Closing Time: Red Sox bullpen shaky in loss to Orioles
|09.28.13 at 10:28 pm ET|
BALTIMORE — The Red Sox had already accomplished what they set out to do by the first inning on Saturday night, when Oakland’s loss ensured that Boston would emerge from the regular season in possession of the best record in the American League and, by extension, home-field advantage throughout the postseason. The Sox could not ask to enter October in a better position.
That said, the game was not without consequence, even if the outcome — a 6-5 Orioles victory — was. The Sox still had a need to evaluate some of their potential bullpen contributors for middle relief roles as the postseason nears. The results on Saturday were less than promising.
Matt Thornton, in his first appearance in a week, contributed a scoreless sixth inning and appeared poised to claim a win when the Sox rallied for a 5-4 lead in the top of the seventh. Junichi Tazawa had a dominant seventh, but asked to come back out for the eighth, he permitted a pair of hits before giving way to Franklin Morales. After Morales nearly gave up a homer to Nick Markakis (the O’s outfielder’s drive down the left field line drifted just foul), he came back to strike out the hitter, but then yielded a go-ahead, two-run double to Steve Pearce. Brandon Workman came on to stop the damage there, getting a strikeout and pop-up, but the vulnerability of Morales and Tazawa — two pitchers who seemed likely to claim roles on the postseason roster — added to the air of vulnerability that hovers over the Sox in the middle innings.
WHAT WENT WRONG FOR THE RED SOX
– Will Middlebrooks went 0-for-4, and he’s now 1-for-9 in the series after his two-homer game in Colorado on Wednesday. His OBP is now at .274, the lowest by a Red Sox hitter with at least 300 plate appearances in a season since Andre Dawson posted a .271 mark in 1994.
WHAT SIMPLY WENT FOR THE RED SOX
– In his final outing of the regular season, before what could be a Game 1 start of the Division Series in Boston on Friday, Jon Lester looked like a pitcher without much at stake. The Orioles pieced together nine hits against him — seven singles, a double and a solo homer by Brian Roberts — en route to four runs, in an anticlimactic conclusion to a brilliant second half. Indeed, the outing marked one of just two outings since the All-Star break (in 13 starts) in which Lester had yielded more than three runs. He wrapped up the year with a 3.75 ERA, but a 2.57 mark after the All-Star break.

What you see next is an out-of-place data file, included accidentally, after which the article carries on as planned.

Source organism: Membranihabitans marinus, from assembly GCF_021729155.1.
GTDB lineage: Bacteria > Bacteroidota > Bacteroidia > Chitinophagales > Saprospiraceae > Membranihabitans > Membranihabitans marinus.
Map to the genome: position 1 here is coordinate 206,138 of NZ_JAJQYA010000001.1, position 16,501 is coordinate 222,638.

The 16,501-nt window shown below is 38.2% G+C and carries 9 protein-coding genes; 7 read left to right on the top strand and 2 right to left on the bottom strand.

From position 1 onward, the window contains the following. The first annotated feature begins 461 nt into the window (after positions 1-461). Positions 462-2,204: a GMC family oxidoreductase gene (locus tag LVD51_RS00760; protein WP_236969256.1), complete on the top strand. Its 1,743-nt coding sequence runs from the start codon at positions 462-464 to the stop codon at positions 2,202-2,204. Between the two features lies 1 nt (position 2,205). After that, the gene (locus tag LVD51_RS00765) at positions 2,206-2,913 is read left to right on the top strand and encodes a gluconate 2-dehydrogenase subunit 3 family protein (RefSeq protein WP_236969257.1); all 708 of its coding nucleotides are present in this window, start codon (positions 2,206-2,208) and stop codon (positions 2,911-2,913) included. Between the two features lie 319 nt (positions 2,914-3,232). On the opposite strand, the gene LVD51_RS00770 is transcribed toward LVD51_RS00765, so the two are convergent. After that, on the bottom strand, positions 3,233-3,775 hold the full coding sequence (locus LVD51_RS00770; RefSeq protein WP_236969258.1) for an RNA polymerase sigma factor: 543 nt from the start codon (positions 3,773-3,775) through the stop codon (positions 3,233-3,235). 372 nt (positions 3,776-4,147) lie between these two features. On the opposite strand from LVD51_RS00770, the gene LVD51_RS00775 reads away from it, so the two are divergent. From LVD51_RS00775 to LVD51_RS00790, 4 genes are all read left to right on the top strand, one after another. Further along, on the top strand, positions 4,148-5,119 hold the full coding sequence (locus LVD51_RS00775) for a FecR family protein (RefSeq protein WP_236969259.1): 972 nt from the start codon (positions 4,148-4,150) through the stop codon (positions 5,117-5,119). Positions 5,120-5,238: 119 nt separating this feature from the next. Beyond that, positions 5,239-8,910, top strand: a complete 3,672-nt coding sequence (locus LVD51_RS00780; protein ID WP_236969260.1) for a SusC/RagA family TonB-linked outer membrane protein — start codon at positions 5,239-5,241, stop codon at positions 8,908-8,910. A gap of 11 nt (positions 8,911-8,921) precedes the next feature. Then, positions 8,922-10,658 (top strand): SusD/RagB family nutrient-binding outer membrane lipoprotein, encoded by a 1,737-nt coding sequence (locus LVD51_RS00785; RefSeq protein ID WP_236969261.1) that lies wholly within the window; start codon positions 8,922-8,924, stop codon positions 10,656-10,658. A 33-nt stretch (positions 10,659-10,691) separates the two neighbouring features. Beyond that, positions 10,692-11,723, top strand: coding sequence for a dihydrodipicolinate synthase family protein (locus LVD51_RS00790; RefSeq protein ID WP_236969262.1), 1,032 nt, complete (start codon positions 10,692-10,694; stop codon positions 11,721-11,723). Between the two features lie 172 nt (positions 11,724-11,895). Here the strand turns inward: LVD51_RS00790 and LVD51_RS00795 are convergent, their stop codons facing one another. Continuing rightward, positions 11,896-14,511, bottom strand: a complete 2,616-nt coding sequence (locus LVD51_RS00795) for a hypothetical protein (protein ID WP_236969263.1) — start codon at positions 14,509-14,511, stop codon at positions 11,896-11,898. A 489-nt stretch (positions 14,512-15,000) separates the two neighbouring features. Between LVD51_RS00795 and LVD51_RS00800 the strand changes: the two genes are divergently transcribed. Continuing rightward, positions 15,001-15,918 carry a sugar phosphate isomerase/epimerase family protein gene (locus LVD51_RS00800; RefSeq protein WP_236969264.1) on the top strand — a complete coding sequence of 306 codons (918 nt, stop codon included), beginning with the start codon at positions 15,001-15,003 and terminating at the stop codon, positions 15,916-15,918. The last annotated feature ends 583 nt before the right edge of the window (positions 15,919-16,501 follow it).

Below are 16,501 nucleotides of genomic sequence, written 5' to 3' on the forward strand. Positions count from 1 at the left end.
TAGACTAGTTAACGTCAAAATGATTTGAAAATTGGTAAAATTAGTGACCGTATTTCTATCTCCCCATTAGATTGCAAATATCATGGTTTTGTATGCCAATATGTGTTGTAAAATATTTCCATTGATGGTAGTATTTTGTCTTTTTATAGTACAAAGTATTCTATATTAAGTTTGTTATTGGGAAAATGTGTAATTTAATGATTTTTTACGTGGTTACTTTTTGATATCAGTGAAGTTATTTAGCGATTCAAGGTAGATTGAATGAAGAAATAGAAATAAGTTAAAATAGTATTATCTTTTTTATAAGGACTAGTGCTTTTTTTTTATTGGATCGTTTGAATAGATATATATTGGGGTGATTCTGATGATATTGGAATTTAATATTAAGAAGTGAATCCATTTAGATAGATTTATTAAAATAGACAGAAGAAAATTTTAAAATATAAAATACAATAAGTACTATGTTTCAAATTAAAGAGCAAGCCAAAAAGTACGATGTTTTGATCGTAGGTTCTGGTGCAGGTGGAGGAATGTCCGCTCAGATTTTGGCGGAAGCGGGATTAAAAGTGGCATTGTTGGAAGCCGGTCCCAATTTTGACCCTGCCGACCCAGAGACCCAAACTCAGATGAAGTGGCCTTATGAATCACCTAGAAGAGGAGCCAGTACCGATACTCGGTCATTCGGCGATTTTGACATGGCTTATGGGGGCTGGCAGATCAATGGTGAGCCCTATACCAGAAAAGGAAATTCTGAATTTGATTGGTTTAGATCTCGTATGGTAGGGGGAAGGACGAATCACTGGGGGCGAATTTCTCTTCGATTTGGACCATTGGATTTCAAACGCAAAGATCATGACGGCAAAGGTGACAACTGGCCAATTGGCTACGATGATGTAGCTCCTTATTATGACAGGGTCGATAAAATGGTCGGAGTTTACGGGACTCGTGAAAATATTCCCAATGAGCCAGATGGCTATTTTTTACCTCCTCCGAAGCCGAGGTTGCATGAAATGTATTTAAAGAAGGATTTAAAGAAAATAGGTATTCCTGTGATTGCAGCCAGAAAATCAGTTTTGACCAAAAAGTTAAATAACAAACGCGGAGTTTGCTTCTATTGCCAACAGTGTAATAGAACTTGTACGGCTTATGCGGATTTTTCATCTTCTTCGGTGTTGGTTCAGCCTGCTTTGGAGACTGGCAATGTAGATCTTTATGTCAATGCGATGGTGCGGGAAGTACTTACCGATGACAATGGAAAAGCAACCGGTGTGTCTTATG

While the final outing fell a bit flat, Lester nonetheless reached a milestone during it. With five innings, he pushed his innings total for the year to 213 1/3, a new career-high. Despite the workload, and his Saturday night line notwithstanding, the left-hander still appears to have plenty in the tank, as evidenced by the fact that Lester still managed 11 swings and misses among his 97 pitches as he prepares for an outing of greater consequence next weekend.
WHAT WENT RIGHT FOR THE RED SOX
– Daniel Nava added to an already mind-blowing year by going 4-for-4 (all singles), boosting his average from .297 to .303 (8th in the AL) and elevating his OBP to a startling .385 — fifth in the American League, behind only Miguel Cabrera, Mike Trout, Joe Mauer and David Ortiz. His slugging percentage, despite relatively limited power (12 homers), is now at .445 — sixth among AL outfielders, behind only Trout, Jose Bautista, Adam Jones, Torii Hunter and teammate Shane Victorino. In other words, Nava’s numbers place him among a group of players that consisted almost entirely (save for Victorino) of All-Stars.
– Matt Thornton, competing for one of the Sox’ final postseason bullpen spots, pitched a perfect inning in his first appearance in a week, striking out a left-handed hitter (called strike) with an infield pop-up and groundout also mixed in. His fastball touched 95 mph.
– David Ross went 2-for-4 with a double while driving in a pair of runs, his second multi-RBI game of the year and his first since April 26. After he looked rusty in his initial games back from a concussion, Ross has shown considerable improvement over his last 10 games (dating to Aug. 31), hitting .321/.406/.393 in that time. The Sox are 8-3 in his starts since he came off the DL.
– On a night when he set a career-high in games played with 160, Dustin Pedroia went 3-for-5, collecting a trio of hits for the second straight game. It is the third time in 2013 and 13th in his career that the second baseman has had three or more hits in at least two straight games. He improved his average from .299 to .301.
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